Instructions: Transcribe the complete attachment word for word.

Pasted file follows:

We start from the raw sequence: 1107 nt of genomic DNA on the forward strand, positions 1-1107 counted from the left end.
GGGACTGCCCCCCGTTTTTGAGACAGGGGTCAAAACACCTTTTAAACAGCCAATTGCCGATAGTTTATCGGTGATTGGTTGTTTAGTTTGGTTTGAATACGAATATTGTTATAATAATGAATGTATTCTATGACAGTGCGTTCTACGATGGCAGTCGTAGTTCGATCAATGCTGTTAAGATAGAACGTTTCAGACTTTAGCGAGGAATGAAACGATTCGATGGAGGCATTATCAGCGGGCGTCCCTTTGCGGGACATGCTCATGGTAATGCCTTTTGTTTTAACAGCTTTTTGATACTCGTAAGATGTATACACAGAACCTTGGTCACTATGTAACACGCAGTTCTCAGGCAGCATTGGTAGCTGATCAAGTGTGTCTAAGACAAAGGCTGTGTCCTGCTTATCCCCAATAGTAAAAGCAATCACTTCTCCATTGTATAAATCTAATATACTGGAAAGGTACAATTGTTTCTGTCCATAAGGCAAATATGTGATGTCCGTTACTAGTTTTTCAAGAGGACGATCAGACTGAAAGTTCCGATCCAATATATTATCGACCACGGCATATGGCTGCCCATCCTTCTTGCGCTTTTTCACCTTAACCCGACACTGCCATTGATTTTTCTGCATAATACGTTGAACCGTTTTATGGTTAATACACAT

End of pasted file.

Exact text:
We start from the raw sequence: 1107 nt of genomic DNA on the forward strand, positions 1-1107 counted from the left end.
GGGACTGCCCCCCGTTTTTGAGACAGGGGTCAAAACACCTTTTAAACAGCCAATTGCCGATAGTTTATCGGTGATTGGTTGTTTAGTTTGGTTTGAATACGAATATTGTTATAATAATGAATGTATTCTATGACAGTGCGTTCTACGATGGCAGTCGTAGTTCGATCAATGCTGTTAAGATAGAACGTTTCAGACTTTAGCGAGGAATGAAACGATTCGATGGAGGCATTATCAGCGGGCGTCCCTTTGCGGGACATGCTCATGGTAATGCCTTTTGTTTTAACAGCTTTTTGATACTCGTAAGATGTATACACAGAACCTTGGTCACTATGTAACACGCAGTTCTCAGGCAGCATTGGTAGCTGATCAAGTGTGTCTAAGACAAAGGCTGTGTCCTGCTTATCCCCAATAGTAAAAGCAATCACTTCTCCATTGTATAAATCTAATATACTGGAAAGGTACAATTGTTTCTGTCCATAAGGCAAATATGTGATGTCCGTTACTAGTTTTTCAAGAGGACGATCAGACTGAAAGTTCCGATCCAATATATTATCGACCACGGCATATGGCTGCCCATCCTTCTTGCGCTTTTTCACCTTAACCCGACACTGCCATTGATTTTTCTGCATAATACGTTGAACCGTTTTATGGTTAATACACAT